@ BrettG

Gosh, I dunno, hurr durrr, but not much and certainly not more than they TAKE from the pockets of their working class pals. Think about it, NJ's % of "GDP" is 500 Billion, the state budget is only 30 Billion. They are parasites, and fat ones too.

Jun. 23 2011 10:42 AM
Gregory from The Bronx

I said it yesterday, I've been saying it since before the elections and I'll say it again: "(DINO) Governor Cuomo and his legislature lackeys to New York:'Drop Dead!'"

Jun. 23 2011 10:40 AM

attacking the unions is just part of the war on the middle class

Jun. 23 2011 10:39 AM
Mike from Inwood

Perhaps pension and medical health insurance reform are needed nationwide and by taxing ourselves to support public servants who have the best of health care insurance and defined benefit pensions, we are creating a large constituency that will be opposed to the change that we all need.

Jun. 23 2011 10:39 AM
Marc from Brooklyn

Has this bimbo ever been to DMV? An HHC hospital? Why is it that these . . . . people believe that there exists an obligation on the public's part to keep employed obvious deadbeats and goldbricks, even decades after they've proven their worthlessness. Better we can these bums en masse, and replace them with Mexicans.

Jun. 23 2011 10:38 AM
Mike from Inwood

Fairness? A nation that increasingly works and shops in Walmart cannot support public servants who shop in Macy's.

Jun. 23 2011 10:32 AM
Bob from Queens

It's a no brainer, folks: We've redistributed so much wealth upward to the nation's wealthiest individuals that there's almost nothing left for public services. As FDR realized so many years ago, you have redistribute the tax burden--i.e. tax the rich.

Jun. 23 2011 10:32 AM

Gosh, if the public employees are 75% of the cost of property taxes, what percentage of NJs GDP (spending, sales taxes, etc.) are they.

They are paid salaries, not TANF so their spending must be a positive for the NJ state economy.

It's called consumer demand - an old friend of growing economies.

Jun. 23 2011 10:29 AM
Maria Lopez from Nassau

I disagree with your guest. This cost of services in this state are too high and we do not receive better services as a result On LI where I live it is normal for teachers to make 100k+, superintendents 250k+, police 180k+. This does not include millions per employee in pension and health, 6 figure cash payouts for police at retirement, etc. Double dipping pensions, fraud. I can go on. How can a normal family on LI afford to pay 10,12,16k in property tax (plus state and federal) and feed a family or pay to live?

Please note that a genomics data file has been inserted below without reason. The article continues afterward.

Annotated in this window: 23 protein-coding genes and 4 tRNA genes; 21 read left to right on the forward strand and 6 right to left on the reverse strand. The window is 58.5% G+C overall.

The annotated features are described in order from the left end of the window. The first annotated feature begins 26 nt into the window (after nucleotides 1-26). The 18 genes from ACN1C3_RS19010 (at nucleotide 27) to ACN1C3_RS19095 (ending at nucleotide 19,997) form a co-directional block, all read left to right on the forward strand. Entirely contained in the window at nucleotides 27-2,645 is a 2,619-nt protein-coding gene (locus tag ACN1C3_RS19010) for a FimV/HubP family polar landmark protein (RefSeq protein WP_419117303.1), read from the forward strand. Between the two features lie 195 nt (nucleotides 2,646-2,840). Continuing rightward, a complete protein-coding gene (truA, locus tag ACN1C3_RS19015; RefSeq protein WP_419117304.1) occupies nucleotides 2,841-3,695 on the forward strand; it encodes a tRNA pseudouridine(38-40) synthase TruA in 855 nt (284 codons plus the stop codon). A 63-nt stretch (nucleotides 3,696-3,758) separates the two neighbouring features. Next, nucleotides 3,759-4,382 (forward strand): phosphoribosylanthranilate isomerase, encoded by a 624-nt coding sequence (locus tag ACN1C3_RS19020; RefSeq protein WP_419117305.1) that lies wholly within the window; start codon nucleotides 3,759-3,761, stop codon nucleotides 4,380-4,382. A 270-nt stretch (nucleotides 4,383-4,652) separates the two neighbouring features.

There needs to be a cap on wages and benefits. The exodus from this state should be evidence enough.

Jun. 23 2011 10:26 AM
judith ackerman from 636 West End av 10024

Now's the time for the 4 day workweek.
We Moved from the 6 day to the 5 day in the 1930's and that helped everyone then.Let's do it now. The enforced furlough is a clear sign that it is time. This will 1.give more people job opportunities 2. prevent burn-out from present full timers 3. Honor 3 big religions by adding Friday as a holy day.

Jun. 23 2011 10:21 AM
Maria Lopez from Nassau

What would it take for NY to be able to do an across the board cut in benefits of state and local employees? This is something we need to deal with. The rise in taxes in this state are unsustainable.

I cannot believe it is this difficult to cut state expenses in NY!

Jun. 23 2011 10:21 AM
Vinson from Bronx

Brian,

Technically, corn is a fruit. Like tomatoes and the apple (our state fruit), corn kernels are the result of sexual reproduction.

Jun. 23 2011 10:14 AM
Al from NY

The official New Jersey vegetable should be my cousin Jerry in Monclair

Jun. 23 2011 10:13 AM
David from Queens

Elected officials should have to suffer the economic and benefit sacrifices they intend to exact on the working people.

Jun. 23 2011 10:11 AM
Sarah from ridgewood

New Jersey has no state vegetable! There was apparently a push for the tomato to become official a couple of years ago, though. http://www.youtube.com/watch?v=ez_b049LjUY

Jun. 23 2011 10:11 AM